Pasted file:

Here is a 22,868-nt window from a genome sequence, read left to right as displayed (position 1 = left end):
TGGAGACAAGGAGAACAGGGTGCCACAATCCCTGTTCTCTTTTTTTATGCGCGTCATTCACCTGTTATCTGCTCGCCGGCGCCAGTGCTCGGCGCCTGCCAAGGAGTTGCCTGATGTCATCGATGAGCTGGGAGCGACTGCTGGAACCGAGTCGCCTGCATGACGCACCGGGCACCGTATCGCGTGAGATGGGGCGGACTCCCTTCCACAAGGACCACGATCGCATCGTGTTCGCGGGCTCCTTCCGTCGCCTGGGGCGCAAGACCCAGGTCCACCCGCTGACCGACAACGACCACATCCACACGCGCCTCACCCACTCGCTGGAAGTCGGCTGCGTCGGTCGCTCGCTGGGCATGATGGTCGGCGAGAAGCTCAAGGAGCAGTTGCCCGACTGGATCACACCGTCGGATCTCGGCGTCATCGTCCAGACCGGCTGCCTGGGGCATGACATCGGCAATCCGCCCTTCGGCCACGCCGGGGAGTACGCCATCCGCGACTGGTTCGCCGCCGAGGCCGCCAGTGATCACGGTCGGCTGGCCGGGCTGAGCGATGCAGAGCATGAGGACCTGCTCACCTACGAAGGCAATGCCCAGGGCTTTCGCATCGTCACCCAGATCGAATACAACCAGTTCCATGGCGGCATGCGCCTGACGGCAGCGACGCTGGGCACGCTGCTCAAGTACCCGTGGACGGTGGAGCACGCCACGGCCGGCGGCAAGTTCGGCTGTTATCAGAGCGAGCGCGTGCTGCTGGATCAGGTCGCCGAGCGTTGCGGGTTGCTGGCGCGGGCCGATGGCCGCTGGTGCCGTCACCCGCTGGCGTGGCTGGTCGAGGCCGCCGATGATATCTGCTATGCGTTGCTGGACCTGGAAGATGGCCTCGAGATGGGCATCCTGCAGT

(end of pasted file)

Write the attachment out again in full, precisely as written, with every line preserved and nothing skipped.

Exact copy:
Here is a 22,868-nt window from a genome sequence, read left to right as displayed (position 1 = left end):
TGGAGACAAGGAGAACAGGGTGCCACAATCCCTGTTCTCTTTTTTTATGCGCGTCATTCACCTGTTATCTGCTCGCCGGCGCCAGTGCTCGGCGCCTGCCAAGGAGTTGCCTGATGTCATCGATGAGCTGGGAGCGACTGCTGGAACCGAGTCGCCTGCATGACGCACCGGGCACCGTATCGCGTGAGATGGGGCGGACTCCCTTCCACAAGGACCACGATCGCATCGTGTTCGCGGGCTCCTTCCGTCGCCTGGGGCGCAAGACCCAGGTCCACCCGCTGACCGACAACGACCACATCCACACGCGCCTCACCCACTCGCTGGAAGTCGGCTGCGTCGGTCGCTCGCTGGGCATGATGGTCGGCGAGAAGCTCAAGGAGCAGTTGCCCGACTGGATCACACCGTCGGATCTCGGCGTCATCGTCCAGACCGGCTGCCTGGGGCATGACATCGGCAATCCGCCCTTCGGCCACGCCGGGGAGTACGCCATCCGCGACTGGTTCGCCGCCGAGGCCGCCAGTGATCACGGTCGGCTGGCCGGGCTGAGCGATGCAGAGCATGAGGACCTGCTCACCTACGAAGGCAATGCCCAGGGCTTTCGCATCGTCACCCAGATCGAATACAACCAGTTCCATGGCGGCATGCGCCTGACGGCAGCGACGCTGGGCACGCTGCTCAAGTACCCGTGGACGGTGGAGCACGCCACGGCCGGCGGCAAGTTCGGCTGTTATCAGAGCGAGCGCGTGCTGCTGGATCAGGTCGCCGAGCGTTGCGGGTTGCTGGCGCGGGCCGATGGCCGCTGGTGCCGTCACCCGCTGGCGTGGCTGGTCGAGGCCGCCGATGATATCTGCTATGCGTTGCTGGACCTGGAAGATGGCCTCGAGATGGGCATCCTGCAGT